This breakout hit comedy western gave a lift to star Jane Fonda and especially to Lee Marvin, in an unexpected comedy role that won him a Best Acting Oscar. Lee characteristically said that he owed half of the award to ‘some horse out in the valley somewhere.’
1965 / Color / 1:85 widescreen / 96 min. / Ship Date May 10, 2016 / available through Twilight Time Movies / 29.95
Starring Jane Fonda, Lee Marvin, Michael Callan, Dwayne Hickman, Nat King Cole, Stubby Kaye, Tom Nardini, John Marley, Reginald Denny, Jay C. Flippen, Arthur Hunnicutt, Bruce Cabot, Nick Cravat, Chuck Roberson.
Cinematography Jack A. Marta
Film Editor Charles Nelson
Original Music De Vol
Written by Walter Newman, Frank R. Pierson based on a novel by Roy Chanslor
Produced by Harold Hecht
Directed by Elliot Silverstein
We all know the story of how Lee Marvin’s drunken gunslinger Kid Shelleen in the hit comedy western Cat Ballou surprised everybody by earning him an Oscar — his perfectly aimed overacting prevailed over great work from the likes of Richard Burton, Laurence Olivier, Rod Steiger and Oskar Werner. Yep, Larry just couldn’t match Marvin’s drunken swagger, with his eyes swollen shut and his tongue hanging out like a basset hound’s.
Actually, we kids back in the 1960s knew exactly where Lee Marvin’s classy clowning came from — John Ford’s Donovan’s Reef. Marvin’s rowdy sailor Thomas Aloysius Gilhooley was a scene stealing comedy standout. Heck, we hadn’t seen Marvvin’s earlier crime pictures, but we loved his robot boxer for The Twilight Zone TV show. Lee Marvin was already ‘totally cool.’
Since most of the happy story of Cat Ballou is easily available online, I’m going to (gasp) make the case for it as great genre item with (cough cough) legit historical significance.
The original story was a straight western tale from Roy Chanslor, the author of the similar lone-woman-versus-injustice novel that became Johnny Guitar, and also (by the magic of unauthorized Italian remake-itis), Once Upon a Time in the West. Educated as a schoolteacher, Catherine Ballou (Jane Fonda) finds herself helping her father Frankie Ballou (John Marley) fight the Wolf City Redevelopment Corporation. Its owner Sir Harry Percival (Reginald Denny) has hired a crooked sheriff (Jay C. Flippen) and the silver-nosed assassin Tim Strawn (Lee Marvin) to push Ballou out. Cat’s new friend Jackson Two-Bears (Tom Nardini) and her rustler acquaintances Clay Boone and his ‘uncle’ Jed (Michael Callan & Dwayne Hickman) are too cowardly to oppose Strawn, but Cat hires Kid Shelleen (also Lee Marvin), a legendary gunslinger whose exploits are written up in the pulp thrillers. Shelleen turns out to be a complete drunk. But, inspired by his affection for Cat, he pulls himself together to take up her cause.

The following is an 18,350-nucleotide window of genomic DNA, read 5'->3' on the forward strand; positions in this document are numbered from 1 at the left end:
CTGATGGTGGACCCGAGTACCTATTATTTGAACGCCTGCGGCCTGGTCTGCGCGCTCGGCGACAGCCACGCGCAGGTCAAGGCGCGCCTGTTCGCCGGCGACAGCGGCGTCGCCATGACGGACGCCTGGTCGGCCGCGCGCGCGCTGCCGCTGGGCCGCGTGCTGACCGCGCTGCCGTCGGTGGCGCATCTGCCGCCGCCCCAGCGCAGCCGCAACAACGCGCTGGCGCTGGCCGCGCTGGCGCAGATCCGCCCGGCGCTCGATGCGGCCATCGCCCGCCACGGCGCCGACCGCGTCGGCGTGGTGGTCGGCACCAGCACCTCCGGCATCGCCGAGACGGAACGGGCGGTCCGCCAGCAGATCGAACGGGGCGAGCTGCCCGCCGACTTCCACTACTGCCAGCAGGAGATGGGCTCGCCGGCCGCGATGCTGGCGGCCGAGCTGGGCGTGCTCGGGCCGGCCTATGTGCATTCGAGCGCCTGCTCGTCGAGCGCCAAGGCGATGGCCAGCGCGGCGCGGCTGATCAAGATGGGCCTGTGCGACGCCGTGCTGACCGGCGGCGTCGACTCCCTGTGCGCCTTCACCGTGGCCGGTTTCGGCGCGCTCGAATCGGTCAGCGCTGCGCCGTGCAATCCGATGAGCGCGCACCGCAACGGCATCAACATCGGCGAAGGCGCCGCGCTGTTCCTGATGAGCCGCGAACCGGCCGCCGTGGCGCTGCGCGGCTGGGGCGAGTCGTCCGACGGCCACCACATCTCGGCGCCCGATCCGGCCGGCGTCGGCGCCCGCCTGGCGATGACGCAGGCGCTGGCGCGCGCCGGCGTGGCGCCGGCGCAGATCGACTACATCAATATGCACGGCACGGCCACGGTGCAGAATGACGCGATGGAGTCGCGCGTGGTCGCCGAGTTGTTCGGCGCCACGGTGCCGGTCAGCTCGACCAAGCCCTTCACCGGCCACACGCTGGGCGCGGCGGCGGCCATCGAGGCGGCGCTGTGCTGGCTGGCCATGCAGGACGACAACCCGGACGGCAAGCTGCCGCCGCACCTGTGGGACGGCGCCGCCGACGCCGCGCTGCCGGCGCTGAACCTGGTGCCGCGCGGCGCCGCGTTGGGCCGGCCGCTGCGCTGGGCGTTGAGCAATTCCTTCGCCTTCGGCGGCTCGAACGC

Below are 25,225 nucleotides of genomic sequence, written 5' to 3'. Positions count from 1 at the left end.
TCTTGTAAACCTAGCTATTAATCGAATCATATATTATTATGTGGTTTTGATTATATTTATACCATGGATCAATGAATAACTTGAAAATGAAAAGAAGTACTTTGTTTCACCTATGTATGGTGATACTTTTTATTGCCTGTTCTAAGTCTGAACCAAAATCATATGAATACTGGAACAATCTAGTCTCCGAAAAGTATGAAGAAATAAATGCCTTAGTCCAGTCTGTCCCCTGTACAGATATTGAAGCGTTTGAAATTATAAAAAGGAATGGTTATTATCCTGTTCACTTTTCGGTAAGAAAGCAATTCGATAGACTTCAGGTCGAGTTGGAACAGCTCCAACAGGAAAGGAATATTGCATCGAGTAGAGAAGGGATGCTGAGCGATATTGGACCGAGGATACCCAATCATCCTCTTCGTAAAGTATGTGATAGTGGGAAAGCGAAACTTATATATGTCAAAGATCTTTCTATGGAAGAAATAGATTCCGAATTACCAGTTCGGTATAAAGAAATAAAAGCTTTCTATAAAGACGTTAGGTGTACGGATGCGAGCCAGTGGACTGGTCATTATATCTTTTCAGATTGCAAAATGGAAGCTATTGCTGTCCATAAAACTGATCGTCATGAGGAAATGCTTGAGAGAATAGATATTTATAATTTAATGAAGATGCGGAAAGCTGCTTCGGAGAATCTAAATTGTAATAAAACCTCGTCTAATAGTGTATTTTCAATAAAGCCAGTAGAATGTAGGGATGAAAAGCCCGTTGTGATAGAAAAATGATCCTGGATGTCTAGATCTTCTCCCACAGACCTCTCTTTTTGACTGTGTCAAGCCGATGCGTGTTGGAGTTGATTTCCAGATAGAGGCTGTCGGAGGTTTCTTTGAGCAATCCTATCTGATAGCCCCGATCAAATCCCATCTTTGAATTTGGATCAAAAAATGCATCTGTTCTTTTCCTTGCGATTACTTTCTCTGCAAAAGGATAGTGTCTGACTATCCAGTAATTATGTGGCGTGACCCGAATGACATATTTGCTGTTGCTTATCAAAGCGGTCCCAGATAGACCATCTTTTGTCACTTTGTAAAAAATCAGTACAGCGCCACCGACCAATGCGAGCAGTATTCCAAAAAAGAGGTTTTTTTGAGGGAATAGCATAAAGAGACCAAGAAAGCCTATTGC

Cat Ballou is told in flashback from Cat’s death cell near the Wolf City gallows, and related in ballad commentary by a pair of minstrels, Sam the Shade (Stubby Kaye) and the Sunrise Kid (Nat ‘King’ Cole). Although Nat ‘King’ Cole made other movies, this is his brightest appearance, which is sad considering that he was dying from cancer as he filmed it. Putting pop songs into westerns was a big deal in the 1950s, but the ballads were usually grim affairs, as in Nicholas Ray’s The True Story of Jesse James. The bizarre ballad for Barbara Stanwyck in Sam Fuller’s Forty Guns, is comedic, but not intentionally. The main lyric is, “She’s a hard hearted woman… with a whip!” The balladeers energize Cat Ballou and give it pace. They appear as asides to the story, showing up to narrate Cat’s cautionary tale at the gallows, on hilltops and in the middle of action scenes. The film’s patchy storyline is given a form, thanks to this device.
The framework for Cat Ballou is much like that for The Beggar’s Opera, especially the life-of-crime story told by an outlaw awaiting a hanging. Kaye and Cole’s troubadours are a bit like Kurt Weil’s chorus in the German adaptation of The Beggar’s Opera, the musical The Threepenny Opera, singing about ‘Mack the Knife.’
On Twilight Time’s extras, more than one commentator opines that Cat Ballou wouldn’t be exceptional if it had been played straight. It was filmed in the Fall of 1964, which isn’t too late for it to have been influenced by the example of Doctor Strangelove — a success that gave a lot of writers the idea of spoofing genre films. Producer Harold Hecht had been trying for years to film the book, and the comedy angle was apparently what got it the green light. But Cat Ballou had to be made dirt cheap — Columbia’s bad experience with Sam Peckinpah’s expensive, contentious Major Dundee dropped a budget curse on the studio.
Another trend that Cat Ballou fits into is the political outlaw movies that were beginning to crop up. Jean-Luc Godard’s ‘girl and a gun’ crime pastiche Pierrot le Fou was mirrored by the slow gestation of what would become Bonnie and Clyde. Both of those odes to romantic irresponsibility carried the germ of political anarchy and lawlessness. Under the mugging and slapstick, Cat Ballou is almost as direct in its politics as The Battle of Algiers. As soon as Cat identifies the villain as the head of a capitalist corporation, she turns outlaw and robs a train. To get revenge, she goes undercover as a Mae West-like prostitute, named ‘Trixie.’